Boomkat Product Review:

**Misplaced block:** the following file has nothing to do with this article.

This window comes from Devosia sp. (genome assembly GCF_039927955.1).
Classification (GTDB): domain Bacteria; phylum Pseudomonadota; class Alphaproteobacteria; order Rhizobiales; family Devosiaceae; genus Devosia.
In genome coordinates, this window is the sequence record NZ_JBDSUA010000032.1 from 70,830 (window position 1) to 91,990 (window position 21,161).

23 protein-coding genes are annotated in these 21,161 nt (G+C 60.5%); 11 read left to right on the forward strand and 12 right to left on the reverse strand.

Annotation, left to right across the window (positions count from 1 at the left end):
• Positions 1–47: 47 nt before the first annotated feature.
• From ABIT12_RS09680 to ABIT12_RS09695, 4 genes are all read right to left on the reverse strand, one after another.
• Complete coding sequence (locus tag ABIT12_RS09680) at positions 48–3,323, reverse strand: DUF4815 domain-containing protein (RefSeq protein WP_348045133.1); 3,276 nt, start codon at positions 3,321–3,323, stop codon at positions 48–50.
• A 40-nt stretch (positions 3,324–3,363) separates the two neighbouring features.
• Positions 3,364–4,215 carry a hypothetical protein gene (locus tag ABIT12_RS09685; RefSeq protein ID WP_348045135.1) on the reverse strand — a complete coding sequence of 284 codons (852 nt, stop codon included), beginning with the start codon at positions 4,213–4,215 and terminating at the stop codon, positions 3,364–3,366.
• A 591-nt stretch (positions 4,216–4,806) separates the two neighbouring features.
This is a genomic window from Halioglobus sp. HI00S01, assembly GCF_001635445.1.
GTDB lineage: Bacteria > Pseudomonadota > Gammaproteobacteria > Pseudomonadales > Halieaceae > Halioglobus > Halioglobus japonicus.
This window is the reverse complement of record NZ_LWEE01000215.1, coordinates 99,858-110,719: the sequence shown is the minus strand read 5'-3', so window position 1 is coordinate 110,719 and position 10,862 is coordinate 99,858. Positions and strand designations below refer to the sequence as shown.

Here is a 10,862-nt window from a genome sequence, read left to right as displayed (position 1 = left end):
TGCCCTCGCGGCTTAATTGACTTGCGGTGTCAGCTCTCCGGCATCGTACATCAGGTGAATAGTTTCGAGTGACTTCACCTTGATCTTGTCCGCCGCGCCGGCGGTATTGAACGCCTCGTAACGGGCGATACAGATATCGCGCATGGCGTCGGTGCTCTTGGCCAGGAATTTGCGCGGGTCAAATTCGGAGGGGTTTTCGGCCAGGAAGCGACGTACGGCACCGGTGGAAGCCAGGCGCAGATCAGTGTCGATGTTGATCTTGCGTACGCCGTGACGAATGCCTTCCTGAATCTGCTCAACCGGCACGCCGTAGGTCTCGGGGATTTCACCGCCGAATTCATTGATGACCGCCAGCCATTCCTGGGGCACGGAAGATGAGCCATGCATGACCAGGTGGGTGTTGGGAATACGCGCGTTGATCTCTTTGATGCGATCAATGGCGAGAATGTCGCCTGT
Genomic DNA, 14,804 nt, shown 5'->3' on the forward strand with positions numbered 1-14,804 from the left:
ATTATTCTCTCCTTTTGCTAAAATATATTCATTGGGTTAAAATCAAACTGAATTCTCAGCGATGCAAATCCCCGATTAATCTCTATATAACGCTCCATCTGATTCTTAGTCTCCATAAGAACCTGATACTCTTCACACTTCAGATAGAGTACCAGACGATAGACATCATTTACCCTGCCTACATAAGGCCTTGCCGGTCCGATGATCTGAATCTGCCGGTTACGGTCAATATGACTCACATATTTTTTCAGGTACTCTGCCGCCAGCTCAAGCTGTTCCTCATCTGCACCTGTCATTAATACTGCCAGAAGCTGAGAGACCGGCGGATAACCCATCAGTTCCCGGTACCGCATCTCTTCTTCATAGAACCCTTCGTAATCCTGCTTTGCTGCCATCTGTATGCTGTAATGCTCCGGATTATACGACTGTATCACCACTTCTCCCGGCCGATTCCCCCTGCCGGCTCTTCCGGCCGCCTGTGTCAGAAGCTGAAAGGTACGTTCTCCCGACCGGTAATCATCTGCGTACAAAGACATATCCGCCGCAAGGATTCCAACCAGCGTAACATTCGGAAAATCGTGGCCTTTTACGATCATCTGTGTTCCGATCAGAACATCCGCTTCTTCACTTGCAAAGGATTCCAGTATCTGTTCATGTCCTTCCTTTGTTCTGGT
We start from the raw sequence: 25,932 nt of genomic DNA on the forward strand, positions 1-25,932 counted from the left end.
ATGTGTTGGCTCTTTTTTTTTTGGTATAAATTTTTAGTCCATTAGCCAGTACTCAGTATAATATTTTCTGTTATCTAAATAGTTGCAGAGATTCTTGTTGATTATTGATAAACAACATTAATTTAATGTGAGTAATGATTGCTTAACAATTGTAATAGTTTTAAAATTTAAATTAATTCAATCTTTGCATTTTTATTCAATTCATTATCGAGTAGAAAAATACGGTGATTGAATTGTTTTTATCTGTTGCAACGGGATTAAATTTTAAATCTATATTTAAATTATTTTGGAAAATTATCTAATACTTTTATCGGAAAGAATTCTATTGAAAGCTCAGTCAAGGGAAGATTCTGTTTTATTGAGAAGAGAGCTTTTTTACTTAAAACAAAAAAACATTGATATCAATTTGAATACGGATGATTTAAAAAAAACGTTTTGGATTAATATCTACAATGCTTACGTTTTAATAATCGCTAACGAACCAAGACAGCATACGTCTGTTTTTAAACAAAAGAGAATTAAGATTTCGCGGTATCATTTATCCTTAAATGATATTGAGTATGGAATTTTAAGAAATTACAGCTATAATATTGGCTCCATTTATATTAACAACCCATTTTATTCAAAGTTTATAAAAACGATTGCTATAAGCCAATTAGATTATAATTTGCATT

Nicola Ratti might be primarily known as a guitarist, but this time around he's decided to set his mind on eking sound from the wheezing circuitboards of electrical instruments (hence the album’s title). Ratti uses his electrical companions as simply the first step in a process, and proceeds to bend the source sounds into complex rhythmic forms ending up with tracks that sound like shuffling techno, rasping dub or the kind of chattering electronic manipulations you’d usually associate with Raster Noton. That’s not to say that ‘220 Tones’ is simply an exercise in postmodern digitalism; there is a warm, breathing, heart to the record which belies its curling electrical roots. The scratchy sound of reel-to-reel tape and vinyl, the distant, haunted organ hums and drones, or the pulsing blips of a half-functioning synthesizer make up the album’s core. Just when you think the glitches might get too much there’s something to drag the record back down to earth, and that’s what makes ‘220 Tones’ so engrossing. Somewhere in there lies the blurred cassette dubbed nostalgia of Not Not Fun and the pointed avant-garde experiments of PAN, and yet Ratti manages to distil and re-synthesize these sounds into one coherent whole. The result it nothing short of electrifying.